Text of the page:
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Santorum Pushes Hard On Eve Of Iowa Caucuses

(Credit: KDKA)

(Credit: KDKA)

Jon Delano Jon Delano
Jon Delano is a familiar face on KDKA-TV, having been the station's...
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PITTSBURGH (KDKA) — Former U.S. Senator Rick Santorum is riding a wave of momentum ahead of the Iowa caucuses.

“We are not looking for a chief executive officer in this country. We’re looking for a commander in chief. We’re looking for someone who has experience, someone who can lead,” he said.

With those words, Santorum is feeling upbeat about tomorrow’s Iowa caucuses and his bid for the Republican nomination for President.

Polls show Mitt Romney poised for a possible victory and Ron Paul not far behind.

Santorum’s success tomorrow really depends on the conservative base of the Iowa Republican party, and today he was working hard to get them to forget the polls showing him in third place.

With just hours to go, Santorum was pulling out all the stops — trading in the blue and white of his Penn State alma mater for the black and gold of Iowa.

Santorum called on Iowans to ignore polls showing Romney in first place.

“Don’t defer your judgment — what you know, what you’ve done in studying this race and looking at the candidates and discerning whether they have the right track record, the right policies, the ability to lead, they have want it takes up here and have what’s in here and they have the fire that’s down here — that’s going to make the difference in winning this election,” Santorum told voters.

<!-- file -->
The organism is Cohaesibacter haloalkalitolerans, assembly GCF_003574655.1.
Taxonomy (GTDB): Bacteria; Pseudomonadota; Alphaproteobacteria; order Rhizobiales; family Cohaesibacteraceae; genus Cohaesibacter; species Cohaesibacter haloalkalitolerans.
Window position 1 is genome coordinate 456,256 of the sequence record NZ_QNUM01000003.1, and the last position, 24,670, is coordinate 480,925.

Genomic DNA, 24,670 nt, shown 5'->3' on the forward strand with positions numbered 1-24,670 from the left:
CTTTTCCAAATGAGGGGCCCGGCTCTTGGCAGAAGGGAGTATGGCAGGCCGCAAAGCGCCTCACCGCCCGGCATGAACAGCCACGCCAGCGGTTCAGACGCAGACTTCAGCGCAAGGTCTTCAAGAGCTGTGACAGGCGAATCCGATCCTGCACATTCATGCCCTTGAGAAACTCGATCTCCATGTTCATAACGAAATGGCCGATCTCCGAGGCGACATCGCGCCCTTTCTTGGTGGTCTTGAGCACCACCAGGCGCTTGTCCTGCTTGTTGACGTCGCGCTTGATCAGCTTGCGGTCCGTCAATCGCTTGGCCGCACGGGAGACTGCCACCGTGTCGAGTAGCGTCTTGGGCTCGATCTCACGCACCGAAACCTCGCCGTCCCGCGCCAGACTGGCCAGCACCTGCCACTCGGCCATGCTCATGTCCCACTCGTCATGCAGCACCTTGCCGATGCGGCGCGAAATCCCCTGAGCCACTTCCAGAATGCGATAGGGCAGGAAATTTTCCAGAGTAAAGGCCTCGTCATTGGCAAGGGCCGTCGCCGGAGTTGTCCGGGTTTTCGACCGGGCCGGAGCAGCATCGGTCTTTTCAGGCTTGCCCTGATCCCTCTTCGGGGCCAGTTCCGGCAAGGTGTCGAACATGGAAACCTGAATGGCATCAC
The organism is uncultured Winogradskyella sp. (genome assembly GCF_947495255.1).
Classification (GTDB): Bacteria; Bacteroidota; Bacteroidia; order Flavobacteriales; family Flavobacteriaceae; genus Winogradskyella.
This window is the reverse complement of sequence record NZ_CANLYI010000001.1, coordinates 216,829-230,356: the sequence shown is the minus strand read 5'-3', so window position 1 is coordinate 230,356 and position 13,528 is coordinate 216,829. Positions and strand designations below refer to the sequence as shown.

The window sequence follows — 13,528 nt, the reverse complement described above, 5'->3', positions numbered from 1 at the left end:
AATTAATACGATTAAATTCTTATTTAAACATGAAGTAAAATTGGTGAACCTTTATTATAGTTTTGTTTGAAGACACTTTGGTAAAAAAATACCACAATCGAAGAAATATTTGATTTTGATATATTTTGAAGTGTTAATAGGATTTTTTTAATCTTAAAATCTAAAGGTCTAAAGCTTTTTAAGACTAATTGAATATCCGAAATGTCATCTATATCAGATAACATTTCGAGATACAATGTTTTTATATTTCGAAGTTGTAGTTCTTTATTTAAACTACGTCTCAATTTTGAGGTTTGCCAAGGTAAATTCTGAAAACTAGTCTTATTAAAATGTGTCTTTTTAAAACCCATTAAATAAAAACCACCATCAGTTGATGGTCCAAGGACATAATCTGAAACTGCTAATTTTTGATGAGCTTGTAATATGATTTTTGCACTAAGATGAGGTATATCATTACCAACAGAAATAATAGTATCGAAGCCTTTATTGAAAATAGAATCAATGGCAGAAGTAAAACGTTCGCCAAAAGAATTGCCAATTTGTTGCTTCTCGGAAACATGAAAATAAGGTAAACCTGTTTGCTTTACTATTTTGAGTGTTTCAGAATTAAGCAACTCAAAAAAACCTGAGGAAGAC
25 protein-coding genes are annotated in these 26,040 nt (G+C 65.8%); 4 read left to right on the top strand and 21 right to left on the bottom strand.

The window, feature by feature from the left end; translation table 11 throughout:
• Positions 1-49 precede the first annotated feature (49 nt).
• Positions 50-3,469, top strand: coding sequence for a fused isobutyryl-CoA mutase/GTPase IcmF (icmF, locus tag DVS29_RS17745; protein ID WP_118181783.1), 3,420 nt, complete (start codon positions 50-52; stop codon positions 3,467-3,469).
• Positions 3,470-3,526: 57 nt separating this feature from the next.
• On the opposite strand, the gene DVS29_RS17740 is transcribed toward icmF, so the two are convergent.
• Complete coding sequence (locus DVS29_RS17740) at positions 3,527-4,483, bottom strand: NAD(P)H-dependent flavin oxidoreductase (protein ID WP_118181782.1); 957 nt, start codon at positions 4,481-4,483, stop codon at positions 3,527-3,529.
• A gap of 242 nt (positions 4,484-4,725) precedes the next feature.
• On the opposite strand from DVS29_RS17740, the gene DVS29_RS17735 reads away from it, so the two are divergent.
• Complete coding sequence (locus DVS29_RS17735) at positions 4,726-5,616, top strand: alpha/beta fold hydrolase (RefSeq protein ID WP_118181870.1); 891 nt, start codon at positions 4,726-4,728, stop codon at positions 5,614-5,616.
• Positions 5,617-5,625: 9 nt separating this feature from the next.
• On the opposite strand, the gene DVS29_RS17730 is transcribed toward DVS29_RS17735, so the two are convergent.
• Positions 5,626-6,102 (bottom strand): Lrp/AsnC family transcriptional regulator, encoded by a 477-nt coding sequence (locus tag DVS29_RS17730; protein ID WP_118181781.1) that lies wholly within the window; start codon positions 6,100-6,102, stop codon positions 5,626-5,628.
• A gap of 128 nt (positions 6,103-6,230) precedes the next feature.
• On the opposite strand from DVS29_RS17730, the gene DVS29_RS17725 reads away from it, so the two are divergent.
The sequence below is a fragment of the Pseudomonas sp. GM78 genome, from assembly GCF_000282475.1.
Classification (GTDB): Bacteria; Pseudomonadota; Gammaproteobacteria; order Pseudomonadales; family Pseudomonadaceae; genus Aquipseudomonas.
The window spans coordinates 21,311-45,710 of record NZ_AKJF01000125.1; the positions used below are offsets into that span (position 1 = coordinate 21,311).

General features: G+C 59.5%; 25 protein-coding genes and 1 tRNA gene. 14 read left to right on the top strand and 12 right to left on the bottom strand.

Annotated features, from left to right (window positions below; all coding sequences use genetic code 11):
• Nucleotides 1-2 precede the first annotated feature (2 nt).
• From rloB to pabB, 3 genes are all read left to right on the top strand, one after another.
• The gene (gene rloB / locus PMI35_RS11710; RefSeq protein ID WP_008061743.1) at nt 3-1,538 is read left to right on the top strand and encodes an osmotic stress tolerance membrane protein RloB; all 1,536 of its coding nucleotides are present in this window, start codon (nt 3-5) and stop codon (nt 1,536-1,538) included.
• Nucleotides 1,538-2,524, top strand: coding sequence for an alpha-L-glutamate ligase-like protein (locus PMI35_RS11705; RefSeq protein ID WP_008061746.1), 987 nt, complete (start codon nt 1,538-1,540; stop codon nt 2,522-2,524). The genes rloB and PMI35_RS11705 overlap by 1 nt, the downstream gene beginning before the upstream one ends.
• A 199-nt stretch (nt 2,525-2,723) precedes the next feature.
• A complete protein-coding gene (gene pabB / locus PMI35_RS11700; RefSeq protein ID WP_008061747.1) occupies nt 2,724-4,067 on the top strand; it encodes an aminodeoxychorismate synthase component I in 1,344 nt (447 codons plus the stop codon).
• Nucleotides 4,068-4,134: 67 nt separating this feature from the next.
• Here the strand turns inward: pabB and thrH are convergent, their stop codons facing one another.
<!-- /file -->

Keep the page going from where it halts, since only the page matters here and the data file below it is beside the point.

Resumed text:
At one Iowa town meeting, Santorum introduced race.

“I don’t want to make black peoples’ lives better by giving them somebody else’s money. I want to give them the opportunity to go out and earn the money.”

Santorum says it’s time to stop expanding government programs for welfare, Medicaid, and food stamps, saying of the government, “They’re just pushing harder and harder to get more and more of you dependent on them so they can get your vote.”

While Iowa voters are just getting introduced to Santorum, here in his hometown of Pittsburgh, some folks are shaking their heads.

“You’ve got to be kidding me,” one man said.

“Hard time grasping that,” another man said in Market Square.

But not everyone feels that way.

“I will keep my fingers crossed. Hopefully, he will get in,” a woman said.

A caucus is much different from a primary, where voters just show up and vote like they will do in New Hampshire next week.

In Iowa, caucus voters must attend an evening precinct meeting, wait for a couple hours, listen to some discussion, and then take a position for a particular candidate.

Santorum is hoping his supporters will have the fervor and patience to put him in first place.

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